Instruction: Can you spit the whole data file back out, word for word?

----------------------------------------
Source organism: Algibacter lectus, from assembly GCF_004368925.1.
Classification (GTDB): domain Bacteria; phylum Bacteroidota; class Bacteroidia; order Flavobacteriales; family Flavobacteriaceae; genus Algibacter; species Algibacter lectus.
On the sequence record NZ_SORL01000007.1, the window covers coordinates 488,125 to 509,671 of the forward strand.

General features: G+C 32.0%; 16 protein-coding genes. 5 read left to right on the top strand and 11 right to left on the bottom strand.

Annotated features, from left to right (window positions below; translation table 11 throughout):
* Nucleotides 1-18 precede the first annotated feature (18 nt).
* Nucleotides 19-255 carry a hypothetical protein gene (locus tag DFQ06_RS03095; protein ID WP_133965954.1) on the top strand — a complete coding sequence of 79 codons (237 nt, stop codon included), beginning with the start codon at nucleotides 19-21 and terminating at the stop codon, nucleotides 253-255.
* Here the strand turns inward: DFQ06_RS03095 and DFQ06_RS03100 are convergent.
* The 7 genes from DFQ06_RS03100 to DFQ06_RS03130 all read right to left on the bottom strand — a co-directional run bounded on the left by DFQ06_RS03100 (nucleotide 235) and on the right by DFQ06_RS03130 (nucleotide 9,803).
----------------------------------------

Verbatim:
Source organism: Algibacter lectus, from assembly GCF_004368925.1.
Classification (GTDB): domain Bacteria; phylum Bacteroidota; class Bacteroidia; order Flavobacteriales; family Flavobacteriaceae; genus Algibacter; species Algibacter lectus.
On the sequence record NZ_SORL01000007.1, the window covers coordinates 488,125 to 509,671 of the forward strand.

General features: G+C 32.0%; 16 protein-coding genes. 5 read left to right on the top strand and 11 right to left on the bottom strand.

Annotated features, from left to right (window positions below; translation table 11 throughout):
* Nucleotides 1-18 precede the first annotated feature (18 nt).
* Nucleotides 19-255 carry a hypothetical protein gene (locus tag DFQ06_RS03095; protein ID WP_133965954.1) on the top strand — a complete coding sequence of 79 codons (237 nt, stop codon included), beginning with the start codon at nucleotides 19-21 and terminating at the stop codon, nucleotides 253-255.
* Here the strand turns inward: DFQ06_RS03095 and DFQ06_RS03100 are convergent.
* The 7 genes from DFQ06_RS03100 to DFQ06_RS03130 all read right to left on the bottom strand — a co-directional run bounded on the left by DFQ06_RS03100 (nucleotide 235) and on the right by DFQ06_RS03130 (nucleotide 9,803).